In “A Culture of Disbelief” Steven Carter observed that Democrats lost the moral high ground starting with their position on abortion, because prior to that, their positions on social justice could be defended from the Old Testament Prophets. Now, pathetically they flounder with complaints about the lack of nuance, or the problem of moral certitude, or name calling, referring to evangelicals as “extremists.”

They better watch out. Some liberal Democrats like Ron Silver see 9/11 as a defining moment calling for moral certitude and is a Bush supporter for that reason saying, “”I’m a 9/11 Republican,” he said. “If we don’t get this right, all the other things don’t matter worth a hill of beans. I’ll live to fight another day on health care, environmental concerns and sensible gun legislation. But this is such a predominant issue that it towers above all others, and I’m not certain both parties are capable of handling it the right way.”

And for all of us concerned about extremism right or left, hear the words of Martin Luther King Jr, a man of moral certitude, “Was not Jesus an extremist for love — “Love your enemies, bless them that curse you, pray for them that despitefully use you.” Was not Amos an extremist for justice — “Let justice roll down like waters and righteousness like a mighty stream.” Was not Paul an extremist for the gospel of Jesus Christ — “I bear in my body the marks of the Lord Jesus.” Was not Martin Luther an extremist — “Here I stand; I can do none other so help me God.” Was not John Bunyan an extremist — “I will stay in jail to the end of my days before I make a butchery of my conscience.” Was not Abraham Lincoln an extremist — “This nation cannot survive half slave and half free.” Was not Thomas Jefferson an extremist — “We hold these truths to be self-evident, that all men are created equal.” So the question is not whether we will be extremist but what kind of extremist will we be. Will we be extremists for hate or will we be extremists for love? Will we be extremists for the preservation of injustice–or will we be extremists for the cause of justice? In that dramatic scene on Calvary’s hill, three men were crucified. We must not forget that all three were crucified for the same crime–the crime of extremism. Two were extremists for immorality, and thusly fell below their environment. The other, Jesus Christ, was an extremist for love, truth and goodness, and thereby rose above his environment.”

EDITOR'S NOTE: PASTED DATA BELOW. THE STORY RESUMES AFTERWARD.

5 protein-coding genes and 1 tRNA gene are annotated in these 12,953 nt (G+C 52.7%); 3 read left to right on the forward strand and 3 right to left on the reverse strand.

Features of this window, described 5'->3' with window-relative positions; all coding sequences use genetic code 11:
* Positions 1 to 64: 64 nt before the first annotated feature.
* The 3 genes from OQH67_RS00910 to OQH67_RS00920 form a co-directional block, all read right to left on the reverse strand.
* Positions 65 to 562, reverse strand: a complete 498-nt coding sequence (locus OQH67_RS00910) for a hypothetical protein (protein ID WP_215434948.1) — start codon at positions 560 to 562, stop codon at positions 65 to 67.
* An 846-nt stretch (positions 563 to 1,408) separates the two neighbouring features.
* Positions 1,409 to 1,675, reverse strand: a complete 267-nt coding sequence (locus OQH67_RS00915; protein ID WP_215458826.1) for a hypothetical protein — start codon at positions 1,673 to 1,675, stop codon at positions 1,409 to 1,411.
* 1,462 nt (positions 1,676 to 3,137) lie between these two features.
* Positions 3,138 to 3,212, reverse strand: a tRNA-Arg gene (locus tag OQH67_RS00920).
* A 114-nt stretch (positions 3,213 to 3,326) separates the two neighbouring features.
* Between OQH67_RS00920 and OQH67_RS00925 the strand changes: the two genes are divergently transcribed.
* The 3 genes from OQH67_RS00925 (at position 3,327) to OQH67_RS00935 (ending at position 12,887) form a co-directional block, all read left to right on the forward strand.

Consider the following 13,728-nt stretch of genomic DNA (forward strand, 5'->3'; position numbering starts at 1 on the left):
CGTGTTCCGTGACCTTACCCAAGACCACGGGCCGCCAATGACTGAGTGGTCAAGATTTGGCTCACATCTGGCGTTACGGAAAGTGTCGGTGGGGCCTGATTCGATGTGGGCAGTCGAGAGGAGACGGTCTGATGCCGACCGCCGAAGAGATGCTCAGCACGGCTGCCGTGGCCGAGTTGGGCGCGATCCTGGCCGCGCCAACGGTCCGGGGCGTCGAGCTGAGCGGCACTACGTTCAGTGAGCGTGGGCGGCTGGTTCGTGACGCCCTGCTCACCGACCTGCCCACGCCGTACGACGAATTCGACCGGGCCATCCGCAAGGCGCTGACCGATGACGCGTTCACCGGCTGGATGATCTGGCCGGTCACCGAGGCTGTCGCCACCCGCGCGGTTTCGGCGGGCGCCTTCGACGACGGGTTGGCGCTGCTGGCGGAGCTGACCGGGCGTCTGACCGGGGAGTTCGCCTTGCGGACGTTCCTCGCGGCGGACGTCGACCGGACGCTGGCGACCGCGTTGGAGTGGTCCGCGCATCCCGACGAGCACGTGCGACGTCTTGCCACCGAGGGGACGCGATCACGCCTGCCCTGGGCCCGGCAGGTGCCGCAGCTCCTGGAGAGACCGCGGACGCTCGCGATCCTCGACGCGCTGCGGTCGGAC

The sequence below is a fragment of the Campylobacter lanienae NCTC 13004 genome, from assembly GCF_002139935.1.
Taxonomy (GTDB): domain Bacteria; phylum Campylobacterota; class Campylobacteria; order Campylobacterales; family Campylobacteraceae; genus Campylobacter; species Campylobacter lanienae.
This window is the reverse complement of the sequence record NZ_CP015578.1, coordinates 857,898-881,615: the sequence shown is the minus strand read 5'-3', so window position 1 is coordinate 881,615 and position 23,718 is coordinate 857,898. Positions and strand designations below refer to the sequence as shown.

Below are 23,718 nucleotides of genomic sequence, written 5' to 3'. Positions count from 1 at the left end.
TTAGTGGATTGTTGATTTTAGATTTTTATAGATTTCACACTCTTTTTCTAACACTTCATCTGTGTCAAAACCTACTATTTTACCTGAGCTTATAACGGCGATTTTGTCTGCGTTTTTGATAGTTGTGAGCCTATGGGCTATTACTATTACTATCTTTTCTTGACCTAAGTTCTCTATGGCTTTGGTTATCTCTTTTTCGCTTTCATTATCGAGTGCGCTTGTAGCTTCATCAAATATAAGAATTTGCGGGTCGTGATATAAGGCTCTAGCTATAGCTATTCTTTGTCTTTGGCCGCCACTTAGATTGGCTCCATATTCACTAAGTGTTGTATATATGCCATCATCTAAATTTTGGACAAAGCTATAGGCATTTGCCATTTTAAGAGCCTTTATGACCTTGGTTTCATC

Yours for the pursuit of God in the company of friends, Dick Staub.

PS. And remember, “these are the best of times and the worst of times, but they are the only times we have.” (For Now).